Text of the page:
Concluding the Euthyphro: Last time we left off after orienting ourselves to what is going on in the dialogue.

I pointed out that the dialogue is fraught with irony. Now I want to look at some of its philosophical content. As pointed out, Socrates wants something from Euthyphro, i.e. he wants a definition of piety. What is it to seek a definition of something? (To provide the necessary and sufficient conditions to identify the thing. In other words, you want precisely enough information to identify that thing when you see it. So, definitions are going to take the form, “X is Y if and only if…”) So, let’s look at how Euthyphro attempts to satisfy this request: Middle of p. 69 “To prosecute the wrongdoer.” Does this satisfy Socrates? No. Why? Let’s put this definition to the test: “X is pious iff X is prosecuting the wrongdoer.” What’s the problem? Euthyphro has given a sufficient condition to identify one act as pious, in other words, he has merely pointed to an example of piety. But that is not what Socrates asked for. For there is more than one act that could be named “pious.” See p. 170 “You agree, however, that there are many other pious actions.” This would be like me asking you to define what it is to be a square by drawing one, (draw it and call it Bob) and saying “X is a square iff X is Bob.” But clearly this won’t work, because that would be too narrow. It would rule out other squares (draw a smaller one and call it Jim). So, Euthryphro has to try again. Middle of 170, he makes a second attempt: “What is dear to the gods is pious, what is not is impious.” So, “X is impious iff X is dear to the gods.” So, Socrates says, well let’s examine this. Does it hold? No. Why? Because the gods are in a state of discord against each other. The same thing can be dear to one God, and not to another. So, the same thing would be both pious and impious. (See middle of 171) Well then, that’s no good.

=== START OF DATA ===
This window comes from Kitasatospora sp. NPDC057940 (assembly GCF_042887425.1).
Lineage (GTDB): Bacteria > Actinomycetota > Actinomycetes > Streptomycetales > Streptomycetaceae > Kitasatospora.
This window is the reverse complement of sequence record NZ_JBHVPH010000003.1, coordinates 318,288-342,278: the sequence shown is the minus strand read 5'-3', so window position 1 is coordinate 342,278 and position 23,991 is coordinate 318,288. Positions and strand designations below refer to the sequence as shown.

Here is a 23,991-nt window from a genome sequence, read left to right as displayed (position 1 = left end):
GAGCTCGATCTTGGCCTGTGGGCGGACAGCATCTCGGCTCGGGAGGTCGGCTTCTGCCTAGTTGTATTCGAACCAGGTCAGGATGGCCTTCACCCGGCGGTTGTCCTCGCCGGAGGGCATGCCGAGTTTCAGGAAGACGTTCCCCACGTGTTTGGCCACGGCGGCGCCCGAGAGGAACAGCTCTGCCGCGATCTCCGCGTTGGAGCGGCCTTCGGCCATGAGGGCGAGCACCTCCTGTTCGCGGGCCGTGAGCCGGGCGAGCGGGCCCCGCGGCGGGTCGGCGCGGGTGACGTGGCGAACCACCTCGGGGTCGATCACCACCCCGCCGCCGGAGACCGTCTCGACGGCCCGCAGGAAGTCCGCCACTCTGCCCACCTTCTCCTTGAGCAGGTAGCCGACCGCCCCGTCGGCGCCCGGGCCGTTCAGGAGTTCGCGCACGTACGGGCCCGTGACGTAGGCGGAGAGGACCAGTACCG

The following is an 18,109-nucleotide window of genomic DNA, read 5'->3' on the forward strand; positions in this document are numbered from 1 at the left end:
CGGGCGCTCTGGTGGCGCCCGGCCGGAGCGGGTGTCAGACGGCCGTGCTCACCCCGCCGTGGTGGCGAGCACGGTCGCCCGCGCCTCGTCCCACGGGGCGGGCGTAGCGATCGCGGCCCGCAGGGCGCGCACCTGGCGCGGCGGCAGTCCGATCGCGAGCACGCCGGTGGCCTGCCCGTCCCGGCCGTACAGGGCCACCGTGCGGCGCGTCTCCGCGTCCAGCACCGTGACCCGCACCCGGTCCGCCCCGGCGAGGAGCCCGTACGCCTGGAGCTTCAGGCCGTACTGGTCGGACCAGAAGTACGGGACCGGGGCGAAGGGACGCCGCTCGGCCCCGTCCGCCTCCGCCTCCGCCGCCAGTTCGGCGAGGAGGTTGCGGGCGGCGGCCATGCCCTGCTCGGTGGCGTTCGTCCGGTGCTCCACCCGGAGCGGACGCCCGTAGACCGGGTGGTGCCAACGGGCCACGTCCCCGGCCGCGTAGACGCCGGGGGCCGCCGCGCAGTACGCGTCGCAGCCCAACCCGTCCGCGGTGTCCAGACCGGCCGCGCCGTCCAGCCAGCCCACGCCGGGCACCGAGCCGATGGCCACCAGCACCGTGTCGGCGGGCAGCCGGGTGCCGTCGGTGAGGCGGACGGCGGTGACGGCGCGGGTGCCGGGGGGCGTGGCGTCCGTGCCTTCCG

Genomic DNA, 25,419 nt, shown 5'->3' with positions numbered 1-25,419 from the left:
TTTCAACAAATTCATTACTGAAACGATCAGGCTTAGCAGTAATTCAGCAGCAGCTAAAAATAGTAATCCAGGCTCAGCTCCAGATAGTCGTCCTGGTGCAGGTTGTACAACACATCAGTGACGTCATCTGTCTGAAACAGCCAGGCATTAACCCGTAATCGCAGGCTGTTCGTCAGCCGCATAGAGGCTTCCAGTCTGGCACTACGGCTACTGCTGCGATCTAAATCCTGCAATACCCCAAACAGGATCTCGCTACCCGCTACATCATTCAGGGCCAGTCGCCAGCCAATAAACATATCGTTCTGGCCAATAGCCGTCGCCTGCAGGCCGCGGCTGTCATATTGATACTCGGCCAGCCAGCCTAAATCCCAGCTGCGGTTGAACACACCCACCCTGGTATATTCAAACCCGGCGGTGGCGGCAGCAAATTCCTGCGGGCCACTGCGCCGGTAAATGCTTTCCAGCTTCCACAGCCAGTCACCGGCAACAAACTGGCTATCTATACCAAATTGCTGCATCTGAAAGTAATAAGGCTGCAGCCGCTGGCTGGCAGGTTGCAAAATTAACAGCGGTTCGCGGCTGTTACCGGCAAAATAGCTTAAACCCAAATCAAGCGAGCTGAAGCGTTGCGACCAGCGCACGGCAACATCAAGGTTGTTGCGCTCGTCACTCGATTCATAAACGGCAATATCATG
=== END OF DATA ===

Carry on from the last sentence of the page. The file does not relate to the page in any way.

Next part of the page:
Socrates says, “well, let me help you here Euthyphro…suppose that we do find an action that all of the gods do hate, or an action that all the gods love…would we then have a sense of piety?” How about this definition Euthyphro? Euthyphro agrees to go along with this. So he makes his third attempt at defining piety at the top of 173: “I would certainly say that the pious is what all the gods love, and the opposite, which all the gods hate, is the impious.” “X is pious iff X is loved by all the gods.” (Now, later, Socrates will tell Euthyphro that this answer is as equally unsatisfying as the previous two attempts. He will point out that such a definition does not clarify the nature of piety itself, but merely relates a quality about piety—viz. that it is god loved. And this too fails to answer his question.) But, in the interest of time, I wish to direct you to a question that Socrates asks before pointing this out, as it will be something to bear in mind in the reading of our next essay. Following this, Socrates asks a question: “Is the pious loved by the gods because it is pious, or is it pious because it is loved by the gods?” This question takes the form of a dilemma: says choose—either: 1. X is pious because X is god loved (The thing’s piety comes from its being loved) 2. X is god loved because it is pious (The gods love a thing because it is pious) This question can be equally put to the monotheist. What are the consequences of choosing either 1 or 2? This question is a classical dilemma presented to “Theological voluntarists.” Next essay is a written defense of TV.